2 - 24 May 2015
Open Fri-Sun, 12-5pm, or by appointment
Private View 1 May, 6-9pm
stage noun \ˈstāj\
1. a particular point or period in the growth or development of something
2. a raised platform in a theatre, auditorium, etc., where the performers stand
3. the art or profession of acting and especially of acting in theatres
LIMBO is delighted to announce an exhibition of new work by London-based artist Nigel Massey. Massey assembles his artworks, combining bespoke fabricated elements with repurposed objects and materials. His work can perhaps be best understood through the polysemous word stage, which refers simultaneously to development, structure, action, and acting.
For Between Acts, Massey has prepared two complementary sets of works which develop an ongoing interest in the separation between the creative idea and the created object. This interest is not so much about how intentions differ from outcomes, but where they fuse.
The problem of creation is that it cannot, by definition, be premeditated: To create is to bring something into existence, and must be accidental; if one knows what one is about to make, the creative moment must have passed. For if we have thought of something, it already exists in the form of thought.
The moment of creation is usually seen as belonging to the artist’s studio or workplace: A phase leading to the production of a finished object which will convey beauty or meaning. In Massey’s work, however, artworks are proposed as an element in the production of a kind of theatre through which the viewer might glimpse the ‘making’ rather than the ‘made’.
The two bodies of work presented in Between Acts consider separate elements of this ‘theatre’.
Each connects to a historically distinct artistic tradition and proposes that it is understood in relation to the other.
In the first body of work, dealing with ‘scenery’, Massey employs a variety of rectangular prisms: some comprise modified acrylic plastic boxes, apparently stuffed with interweaving metallic strips; for other works, Massey has clad modified office dividers in haberdashery.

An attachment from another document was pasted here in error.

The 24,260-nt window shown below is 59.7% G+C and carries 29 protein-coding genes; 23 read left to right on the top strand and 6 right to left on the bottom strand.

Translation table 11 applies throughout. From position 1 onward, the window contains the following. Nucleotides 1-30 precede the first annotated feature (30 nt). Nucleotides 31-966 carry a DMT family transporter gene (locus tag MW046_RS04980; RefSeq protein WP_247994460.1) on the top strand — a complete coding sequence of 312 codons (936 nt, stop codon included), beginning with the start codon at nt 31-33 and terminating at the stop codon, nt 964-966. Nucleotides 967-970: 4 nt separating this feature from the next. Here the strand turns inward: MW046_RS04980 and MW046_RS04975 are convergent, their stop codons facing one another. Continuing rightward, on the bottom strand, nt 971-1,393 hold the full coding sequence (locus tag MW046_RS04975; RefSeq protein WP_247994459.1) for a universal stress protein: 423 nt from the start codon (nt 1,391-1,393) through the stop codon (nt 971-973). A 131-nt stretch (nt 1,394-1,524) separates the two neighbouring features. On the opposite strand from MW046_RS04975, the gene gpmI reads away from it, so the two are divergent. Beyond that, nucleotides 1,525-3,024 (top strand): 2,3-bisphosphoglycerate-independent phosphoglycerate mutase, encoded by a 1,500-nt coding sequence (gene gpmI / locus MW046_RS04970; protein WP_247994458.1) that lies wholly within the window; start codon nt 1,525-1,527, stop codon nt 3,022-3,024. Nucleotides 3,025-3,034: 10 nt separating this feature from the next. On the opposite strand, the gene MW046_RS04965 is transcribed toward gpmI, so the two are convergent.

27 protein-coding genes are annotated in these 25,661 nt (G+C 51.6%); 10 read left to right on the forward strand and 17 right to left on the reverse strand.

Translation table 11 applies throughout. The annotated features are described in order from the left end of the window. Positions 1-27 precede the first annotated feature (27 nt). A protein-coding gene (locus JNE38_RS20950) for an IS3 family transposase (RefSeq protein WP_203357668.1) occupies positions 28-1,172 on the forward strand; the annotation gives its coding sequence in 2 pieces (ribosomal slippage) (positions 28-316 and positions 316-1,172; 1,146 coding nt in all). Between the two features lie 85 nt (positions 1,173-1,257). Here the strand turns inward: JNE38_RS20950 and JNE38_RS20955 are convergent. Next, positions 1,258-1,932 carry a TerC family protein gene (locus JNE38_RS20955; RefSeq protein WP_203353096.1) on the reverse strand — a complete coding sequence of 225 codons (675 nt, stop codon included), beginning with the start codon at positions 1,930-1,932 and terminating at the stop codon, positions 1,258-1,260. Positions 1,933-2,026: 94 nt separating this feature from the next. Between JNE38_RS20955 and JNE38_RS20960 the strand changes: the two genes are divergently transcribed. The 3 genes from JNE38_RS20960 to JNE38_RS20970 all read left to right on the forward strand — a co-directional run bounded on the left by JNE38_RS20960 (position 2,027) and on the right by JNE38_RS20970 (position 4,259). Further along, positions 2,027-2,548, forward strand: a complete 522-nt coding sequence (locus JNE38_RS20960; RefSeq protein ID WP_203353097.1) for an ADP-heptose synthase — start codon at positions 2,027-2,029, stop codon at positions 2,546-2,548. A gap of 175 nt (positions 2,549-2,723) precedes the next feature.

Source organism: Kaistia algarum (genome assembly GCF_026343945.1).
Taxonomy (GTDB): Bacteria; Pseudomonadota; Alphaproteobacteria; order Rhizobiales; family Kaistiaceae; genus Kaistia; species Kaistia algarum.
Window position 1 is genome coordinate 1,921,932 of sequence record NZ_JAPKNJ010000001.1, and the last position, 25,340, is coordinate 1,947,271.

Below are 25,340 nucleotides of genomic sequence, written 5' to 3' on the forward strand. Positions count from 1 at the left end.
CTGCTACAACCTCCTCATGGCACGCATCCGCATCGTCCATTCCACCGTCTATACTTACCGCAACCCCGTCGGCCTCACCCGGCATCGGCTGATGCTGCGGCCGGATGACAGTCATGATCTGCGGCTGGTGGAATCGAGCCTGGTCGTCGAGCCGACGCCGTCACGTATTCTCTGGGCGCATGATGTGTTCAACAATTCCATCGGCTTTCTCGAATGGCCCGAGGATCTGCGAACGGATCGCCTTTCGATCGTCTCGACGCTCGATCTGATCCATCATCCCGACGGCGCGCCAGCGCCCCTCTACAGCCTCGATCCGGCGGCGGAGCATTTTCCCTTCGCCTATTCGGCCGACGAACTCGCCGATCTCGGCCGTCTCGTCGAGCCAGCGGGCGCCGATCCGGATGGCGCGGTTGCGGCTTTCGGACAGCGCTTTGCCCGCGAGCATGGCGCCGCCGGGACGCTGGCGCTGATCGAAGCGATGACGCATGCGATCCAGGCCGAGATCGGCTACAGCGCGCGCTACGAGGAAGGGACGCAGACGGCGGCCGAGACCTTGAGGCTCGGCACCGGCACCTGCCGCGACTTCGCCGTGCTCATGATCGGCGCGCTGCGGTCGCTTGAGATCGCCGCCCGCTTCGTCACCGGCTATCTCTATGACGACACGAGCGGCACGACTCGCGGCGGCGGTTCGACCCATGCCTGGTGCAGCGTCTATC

In his use of the rectangle – the dominant picturing device of western art – Massey engages with a history of painting which considers images both in terms of ‘windows’ into projected spaces and in terms of high modernism, a tradition which forgoes the projection of pictorial space in favour of the effect of materials on the surface of a flat plane. These works do not employ traditional ‘picturing’ materials such as paint or pencil, and the imagery is often created through a use of what might appear to be the discarded materials of artisanal or construction processes.
Although relatable to picture-making, these works are deployed in ways that are not concurrent with the standard presentation of paintings or photographs. Some are freestanding, with their ‘backs and sides’ open to view, others lie on the floor. Furthermore, they are often draped with Jacquard tapestries and packaging harnesses, suggesting works in transit, obstacles and hoarding.
The second body of work considers ‘props’. Just as the first body refers to transit and storage, here each piece employs as support structure a component resembling a domestic or industrial tool for containment or movement. Ostensibly pictorial elements are presented as time-bound material objects: the Jacquard tapestries reappear, cut, folded, draped and stacked. Sometimes they append casting cups and runners (usually discarded following the casting process); piled or wrapped-up. These works suggest a form of sculpture which is unready – which has ‘faces’ that are not turned towards the viewer. The sense is that these are more ‘workers’ than ‘works’ – devices for positioning and juxtaposing elements.
With these different collections Massey proposes to give us a glimpse into the ‘backstage’ activity of artworks, highlighting the artifice of finished works and exhibitions and drawing us closer to the collisions of accident and action that lead to creation. As in Brecht’s Dialectical Theatre, artifice isn’t condemned but foregrounded, encouraging the viewer away from a ‘suspension of disbelief’ and towards an engagement with the contradictions which abound in the space between the making and appreciation of culture.
This exhibition has come about through Limbo’s Associate Members’ Prize, which was awarded to Nigel Massey on the basis of his submissions selected for our inaugural Associate Members’ show in 2014.
Nigel Massey (lives and works in London) studied first at UWE Bristol, then at the Royal Academy Schools, London, receiving the JMW Turner Gold Medal while there. Solo exhibitions include End of Terrace Heroics Public House Projects, 2013; and Hearth, Charlie Dutton Gallery, 2012. He is soon to exhibit in APT Creekside Open 2015, selected by Lisa Milroy. Recent group exhibitions include Soft tense: Nigel Massey and Alice Browne, CONVOY, London; FABRIC, Collier Bristow Gallery, London, 2014; Bad Behaviour, Brixton East, London; 2014; A5, Art Athina, Athens, 2014; LIMBO Associate Members' Show, selected by Bob and Roberta Smith and Sarah Martin, LIMBO, 2014.